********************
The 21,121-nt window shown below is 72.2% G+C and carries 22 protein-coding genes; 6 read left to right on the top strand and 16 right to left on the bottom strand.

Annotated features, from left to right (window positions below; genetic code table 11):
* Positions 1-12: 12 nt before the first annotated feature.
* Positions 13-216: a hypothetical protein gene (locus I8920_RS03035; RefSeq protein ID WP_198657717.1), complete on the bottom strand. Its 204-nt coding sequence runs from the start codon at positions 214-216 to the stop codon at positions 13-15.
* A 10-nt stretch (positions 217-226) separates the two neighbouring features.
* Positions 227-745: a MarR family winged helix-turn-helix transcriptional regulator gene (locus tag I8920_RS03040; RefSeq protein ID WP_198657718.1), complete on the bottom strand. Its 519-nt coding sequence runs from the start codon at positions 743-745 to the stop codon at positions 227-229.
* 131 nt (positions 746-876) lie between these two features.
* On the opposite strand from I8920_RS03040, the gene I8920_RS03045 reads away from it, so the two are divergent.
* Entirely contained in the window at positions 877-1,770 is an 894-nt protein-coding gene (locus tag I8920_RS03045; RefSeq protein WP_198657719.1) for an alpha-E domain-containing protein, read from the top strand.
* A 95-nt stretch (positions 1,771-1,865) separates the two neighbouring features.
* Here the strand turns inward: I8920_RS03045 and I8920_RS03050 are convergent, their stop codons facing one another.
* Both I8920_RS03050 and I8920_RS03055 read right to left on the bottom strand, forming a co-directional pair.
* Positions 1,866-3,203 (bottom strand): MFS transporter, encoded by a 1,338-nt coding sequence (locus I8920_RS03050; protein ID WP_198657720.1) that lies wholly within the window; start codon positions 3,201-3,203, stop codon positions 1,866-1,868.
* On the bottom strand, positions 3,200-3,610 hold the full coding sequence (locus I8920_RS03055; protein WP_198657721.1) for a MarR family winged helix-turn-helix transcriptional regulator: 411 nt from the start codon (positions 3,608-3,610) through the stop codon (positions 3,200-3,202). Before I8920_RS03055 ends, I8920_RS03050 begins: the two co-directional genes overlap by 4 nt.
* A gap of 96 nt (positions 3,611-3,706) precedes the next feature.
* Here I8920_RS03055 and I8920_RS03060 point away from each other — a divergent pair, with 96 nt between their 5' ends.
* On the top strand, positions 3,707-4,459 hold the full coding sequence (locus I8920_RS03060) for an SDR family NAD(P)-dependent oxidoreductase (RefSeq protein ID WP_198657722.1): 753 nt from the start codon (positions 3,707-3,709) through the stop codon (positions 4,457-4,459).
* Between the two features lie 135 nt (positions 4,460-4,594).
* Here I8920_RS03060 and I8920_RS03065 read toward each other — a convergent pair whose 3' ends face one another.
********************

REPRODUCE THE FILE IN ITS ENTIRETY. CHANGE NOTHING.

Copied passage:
The 21,121-nt window shown below is 72.2% G+C and carries 22 protein-coding genes; 6 read left to right on the top strand and 16 right to left on the bottom strand.

Annotated features, from left to right (window positions below; genetic code table 11):
* Positions 1-12: 12 nt before the first annotated feature.
* Positions 13-216: a hypothetical protein gene (locus I8920_RS03035; RefSeq protein ID WP_198657717.1), complete on the bottom strand. Its 204-nt coding sequence runs from the start codon at positions 214-216 to the stop codon at positions 13-15.
* A 10-nt stretch (positions 217-226) separates the two neighbouring features.
* Positions 227-745: a MarR family winged helix-turn-helix transcriptional regulator gene (locus tag I8920_RS03040; RefSeq protein ID WP_198657718.1), complete on the bottom strand. Its 519-nt coding sequence runs from the start codon at positions 743-745 to the stop codon at positions 227-229.
* 131 nt (positions 746-876) lie between these two features.
* On the opposite strand from I8920_RS03040, the gene I8920_RS03045 reads away from it, so the two are divergent.
* Entirely contained in the window at positions 877-1,770 is an 894-nt protein-coding gene (locus tag I8920_RS03045; RefSeq protein WP_198657719.1) for an alpha-E domain-containing protein, read from the top strand.
* A 95-nt stretch (positions 1,771-1,865) separates the two neighbouring features.
* Here the strand turns inward: I8920_RS03045 and I8920_RS03050 are convergent, their stop codons facing one another.
* Both I8920_RS03050 and I8920_RS03055 read right to left on the bottom strand, forming a co-directional pair.
* Positions 1,866-3,203 (bottom strand): MFS transporter, encoded by a 1,338-nt coding sequence (locus I8920_RS03050; protein ID WP_198657720.1) that lies wholly within the window; start codon positions 3,201-3,203, stop codon positions 1,866-1,868.
* On the bottom strand, positions 3,200-3,610 hold the full coding sequence (locus I8920_RS03055; protein WP_198657721.1) for a MarR family winged helix-turn-helix transcriptional regulator: 411 nt from the start codon (positions 3,608-3,610) through the stop codon (positions 3,200-3,202). Before I8920_RS03055 ends, I8920_RS03050 begins: the two co-directional genes overlap by 4 nt.
* A gap of 96 nt (positions 3,611-3,706) precedes the next feature.
* Here I8920_RS03055 and I8920_RS03060 point away from each other — a divergent pair, with 96 nt between their 5' ends.
* On the top strand, positions 3,707-4,459 hold the full coding sequence (locus I8920_RS03060) for an SDR family NAD(P)-dependent oxidoreductase (RefSeq protein ID WP_198657722.1): 753 nt from the start codon (positions 3,707-3,709) through the stop codon (positions 4,457-4,459).
* Between the two features lie 135 nt (positions 4,460-4,594).
* Here I8920_RS03060 and I8920_RS03065 read toward each other — a convergent pair whose 3' ends face one another.